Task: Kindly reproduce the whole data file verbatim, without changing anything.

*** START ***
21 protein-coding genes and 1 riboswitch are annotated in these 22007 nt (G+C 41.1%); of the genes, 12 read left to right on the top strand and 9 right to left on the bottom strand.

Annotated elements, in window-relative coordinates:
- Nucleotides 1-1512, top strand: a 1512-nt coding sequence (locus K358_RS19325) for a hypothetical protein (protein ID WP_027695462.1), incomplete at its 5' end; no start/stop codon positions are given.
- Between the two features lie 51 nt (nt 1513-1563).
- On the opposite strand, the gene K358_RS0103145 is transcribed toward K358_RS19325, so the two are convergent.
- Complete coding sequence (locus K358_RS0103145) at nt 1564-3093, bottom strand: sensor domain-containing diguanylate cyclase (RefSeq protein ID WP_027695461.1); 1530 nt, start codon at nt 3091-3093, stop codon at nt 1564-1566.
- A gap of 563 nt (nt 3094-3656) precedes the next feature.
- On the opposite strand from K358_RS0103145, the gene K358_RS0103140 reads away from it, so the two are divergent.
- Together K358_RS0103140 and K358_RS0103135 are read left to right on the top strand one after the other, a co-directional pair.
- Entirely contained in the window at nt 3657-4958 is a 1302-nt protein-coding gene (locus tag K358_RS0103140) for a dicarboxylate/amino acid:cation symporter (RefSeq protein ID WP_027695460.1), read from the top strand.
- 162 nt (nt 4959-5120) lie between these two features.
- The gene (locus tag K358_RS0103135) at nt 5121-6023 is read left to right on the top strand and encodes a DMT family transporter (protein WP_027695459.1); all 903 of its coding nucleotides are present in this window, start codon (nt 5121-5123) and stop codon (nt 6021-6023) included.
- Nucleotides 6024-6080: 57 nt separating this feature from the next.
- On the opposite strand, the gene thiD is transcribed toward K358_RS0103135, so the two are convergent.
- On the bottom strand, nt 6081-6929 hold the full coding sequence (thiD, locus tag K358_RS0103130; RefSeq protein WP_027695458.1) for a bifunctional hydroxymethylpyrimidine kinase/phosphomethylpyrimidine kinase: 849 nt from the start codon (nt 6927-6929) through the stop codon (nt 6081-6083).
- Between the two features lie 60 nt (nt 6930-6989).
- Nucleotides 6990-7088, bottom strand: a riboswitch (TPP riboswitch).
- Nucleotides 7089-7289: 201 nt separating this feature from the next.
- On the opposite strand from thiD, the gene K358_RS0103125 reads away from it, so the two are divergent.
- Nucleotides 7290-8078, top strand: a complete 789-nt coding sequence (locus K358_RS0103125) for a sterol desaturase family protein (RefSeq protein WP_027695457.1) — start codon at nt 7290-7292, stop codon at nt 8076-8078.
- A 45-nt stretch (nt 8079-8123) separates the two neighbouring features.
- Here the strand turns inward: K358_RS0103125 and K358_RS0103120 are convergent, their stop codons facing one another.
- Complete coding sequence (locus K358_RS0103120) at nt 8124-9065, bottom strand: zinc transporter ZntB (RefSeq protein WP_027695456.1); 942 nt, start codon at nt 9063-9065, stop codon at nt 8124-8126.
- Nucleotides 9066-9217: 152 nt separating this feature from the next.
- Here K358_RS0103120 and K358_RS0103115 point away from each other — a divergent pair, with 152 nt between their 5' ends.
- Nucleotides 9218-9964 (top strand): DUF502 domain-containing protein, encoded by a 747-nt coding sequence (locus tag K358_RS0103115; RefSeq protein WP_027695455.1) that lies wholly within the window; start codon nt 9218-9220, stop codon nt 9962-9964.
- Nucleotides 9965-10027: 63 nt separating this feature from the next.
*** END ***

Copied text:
21 protein-coding genes and 1 riboswitch are annotated in these 22007 nt (G+C 41.1%); of the genes, 12 read left to right on the top strand and 9 right to left on the bottom strand.

Annotated elements, in window-relative coordinates:
- Nucleotides 1-1512, top strand: a 1512-nt coding sequence (locus K358_RS19325) for a hypothetical protein (protein ID WP_027695462.1), incomplete at its 5' end; no start/stop codon positions are given.
- Between the two features lie 51 nt (nt 1513-1563).
- On the opposite strand, the gene K358_RS0103145 is transcribed toward K358_RS19325, so the two are convergent.
- Complete coding sequence (locus K358_RS0103145) at nt 1564-3093, bottom strand: sensor domain-containing diguanylate cyclase (RefSeq protein ID WP_027695461.1); 1530 nt, start codon at nt 3091-3093, stop codon at nt 1564-1566.
- A gap of 563 nt (nt 3094-3656) precedes the next feature.
- On the opposite strand from K358_RS0103145, the gene K358_RS0103140 reads away from it, so the two are divergent.
- Together K358_RS0103140 and K358_RS0103135 are read left to right on the top strand one after the other, a co-directional pair.
- Entirely contained in the window at nt 3657-4958 is a 1302-nt protein-coding gene (locus tag K358_RS0103140) for a dicarboxylate/amino acid:cation symporter (RefSeq protein ID WP_027695460.1), read from the top strand.
- 162 nt (nt 4959-5120) lie between these two features.
- The gene (locus tag K358_RS0103135) at nt 5121-6023 is read left to right on the top strand and encodes a DMT family transporter (protein WP_027695459.1); all 903 of its coding nucleotides are present in this window, start codon (nt 5121-5123) and stop codon (nt 6021-6023) included.
- Nucleotides 6024-6080: 57 nt separating this feature from the next.
- On the opposite strand, the gene thiD is transcribed toward K358_RS0103135, so the two are convergent.
- On the bottom strand, nt 6081-6929 hold the full coding sequence (thiD, locus tag K358_RS0103130; RefSeq protein WP_027695458.1) for a bifunctional hydroxymethylpyrimidine kinase/phosphomethylpyrimidine kinase: 849 nt from the start codon (nt 6927-6929) through the stop codon (nt 6081-6083).
- Between the two features lie 60 nt (nt 6930-6989).
- Nucleotides 6990-7088, bottom strand: a riboswitch (TPP riboswitch).
- Nucleotides 7089-7289: 201 nt separating this feature from the next.
- On the opposite strand from thiD, the gene K358_RS0103125 reads away from it, so the two are divergent.
- Nucleotides 7290-8078, top strand: a complete 789-nt coding sequence (locus K358_RS0103125) for a sterol desaturase family protein (RefSeq protein WP_027695457.1) — start codon at nt 7290-7292, stop codon at nt 8076-8078.
- A 45-nt stretch (nt 8079-8123) separates the two neighbouring features.
- Here the strand turns inward: K358_RS0103125 and K358_RS0103120 are convergent, their stop codons facing one another.
- Complete coding sequence (locus K358_RS0103120) at nt 8124-9065, bottom strand: zinc transporter ZntB (RefSeq protein WP_027695456.1); 942 nt, start codon at nt 9063-9065, stop codon at nt 8124-8126.
- Nucleotides 9066-9217: 152 nt separating this feature from the next.
- Here K358_RS0103120 and K358_RS0103115 point away from each other — a divergent pair, with 152 nt between their 5' ends.
- Nucleotides 9218-9964 (top strand): DUF502 domain-containing protein, encoded by a 747-nt coding sequence (locus tag K358_RS0103115; RefSeq protein WP_027695455.1) that lies wholly within the window; start codon nt 9218-9220, stop codon nt 9962-9964.
- Nucleotides 9965-10027: 63 nt separating this feature from the next.